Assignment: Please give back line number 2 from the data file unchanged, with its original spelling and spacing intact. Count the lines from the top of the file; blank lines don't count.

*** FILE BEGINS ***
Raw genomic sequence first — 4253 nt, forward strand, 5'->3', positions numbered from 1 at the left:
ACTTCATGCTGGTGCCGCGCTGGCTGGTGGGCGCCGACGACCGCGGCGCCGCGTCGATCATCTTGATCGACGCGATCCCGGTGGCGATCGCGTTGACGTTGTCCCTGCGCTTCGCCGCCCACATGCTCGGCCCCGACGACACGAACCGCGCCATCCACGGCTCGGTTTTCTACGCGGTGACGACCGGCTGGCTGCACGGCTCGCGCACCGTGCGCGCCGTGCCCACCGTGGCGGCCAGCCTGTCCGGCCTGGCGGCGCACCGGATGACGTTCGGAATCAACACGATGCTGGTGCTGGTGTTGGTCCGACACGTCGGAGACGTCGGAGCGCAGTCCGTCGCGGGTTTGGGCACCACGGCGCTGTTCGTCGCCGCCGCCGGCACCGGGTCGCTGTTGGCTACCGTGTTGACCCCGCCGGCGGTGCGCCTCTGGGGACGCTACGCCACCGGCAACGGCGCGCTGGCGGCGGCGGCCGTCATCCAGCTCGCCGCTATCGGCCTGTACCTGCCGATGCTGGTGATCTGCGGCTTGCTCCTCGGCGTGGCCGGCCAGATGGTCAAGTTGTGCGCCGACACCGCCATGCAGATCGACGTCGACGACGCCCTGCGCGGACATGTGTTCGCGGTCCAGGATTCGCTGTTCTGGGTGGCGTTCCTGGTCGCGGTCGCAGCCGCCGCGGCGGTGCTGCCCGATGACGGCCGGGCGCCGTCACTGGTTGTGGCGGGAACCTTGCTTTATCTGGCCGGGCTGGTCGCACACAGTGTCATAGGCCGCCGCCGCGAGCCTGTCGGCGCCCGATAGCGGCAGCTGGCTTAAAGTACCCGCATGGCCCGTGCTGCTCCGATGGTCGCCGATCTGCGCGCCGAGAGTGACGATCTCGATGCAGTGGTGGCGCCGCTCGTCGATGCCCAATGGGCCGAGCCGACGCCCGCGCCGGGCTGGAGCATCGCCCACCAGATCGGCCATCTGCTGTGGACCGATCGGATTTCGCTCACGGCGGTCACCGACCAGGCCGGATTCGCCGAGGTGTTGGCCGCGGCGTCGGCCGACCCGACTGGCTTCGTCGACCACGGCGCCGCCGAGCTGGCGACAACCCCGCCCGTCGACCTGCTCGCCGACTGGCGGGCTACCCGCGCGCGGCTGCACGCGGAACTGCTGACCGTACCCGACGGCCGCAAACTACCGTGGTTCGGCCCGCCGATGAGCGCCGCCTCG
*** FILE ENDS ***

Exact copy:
ACTTCATGCTGGTGCCGCGCTGGCTGGTGGGCGCCGACGACCGCGGCGCCGCGTCGATCATCTTGATCGACGCGATCCCGGTGGCGATCGCGTTGACGTTGTCCCTGCGCTTCGCCGCCCACATGCTCGGCCCCGACGACACGAACCGCGCCATCCACGGCTCGGTTTTCTACGCGGTGACGACCGGCTGGCTGCACGGCTCGCGCACCGTGCGCGCCGTGCCCACCGTGGCGGCCAGCCTGTCCGGCCTGGCGGCGCACCGGATGACGTTCGGAATCAACACGATGCTGGTGCTGGTGTTGGTCCGACACGTCGGAGACGTCGGAGCGCAGTCCGTCGCGGGTTTGGGCACCACGGCGCTGTTCGTCGCCGCCGCCGGCACCGGGTCGCTGTTGGCTACCGTGTTGACCCCGCCGGCGGTGCGCCTCTGGGGACGCTACGCCACCGGCAACGGCGCGCTGGCGGCGGCGGCCGTCATCCAGCTCGCCGCTATCGGCCTGTACCTGCCGATGCTGGTGATCTGCGGCTTGCTCCTCGGCGTGGCCGGCCAGATGGTCAAGTTGTGCGCCGACACCGCCATGCAGATCGACGTCGACGACGCCCTGCGCGGACATGTGTTCGCGGTCCAGGATTCGCTGTTCTGGGTGGCGTTCCTGGTCGCGGTCGCAGCCGCCGCGGCGGTGCTGCCCGATGACGGCCGGGCGCCGTCACTGGTTGTGGCGGGAACCTTGCTTTATCTGGCCGGGCTGGTCGCACACAGTGTCATAGGCCGCCGCCGCGAGCCTGTCGGCGCCCGATAGCGGCAGCTGGCTTAAAGTACCCGCATGGCCCGTGCTGCTCCGATGGTCGCCGATCTGCGCGCCGAGAGTGACGATCTCGATGCAGTGGTGGCGCCGCTCGTCGATGCCCAATGGGCCGAGCCGACGCCCGCGCCGGGCTGGAGCATCGCCCACCAGATCGGCCATCTGCTGTGGACCGATCGGATTTCGCTCACGGCGGTCACCGACCAGGCCGGATTCGCCGAGGTGTTGGCCGCGGCGTCGGCCGACCCGACTGGCTTCGTCGACCACGGCGCCGCCGAGCTGGCGACAACCCCGCCCGTCGACCTGCTCGCCGACTGGCGGGCTACCCGCGCGCGGCTGCACGCGGAACTGCTGACCGTACCCGACGGCCGCAAACTACCGTGGTTCGGCCCGCCGATGAGCGCCGCCTCG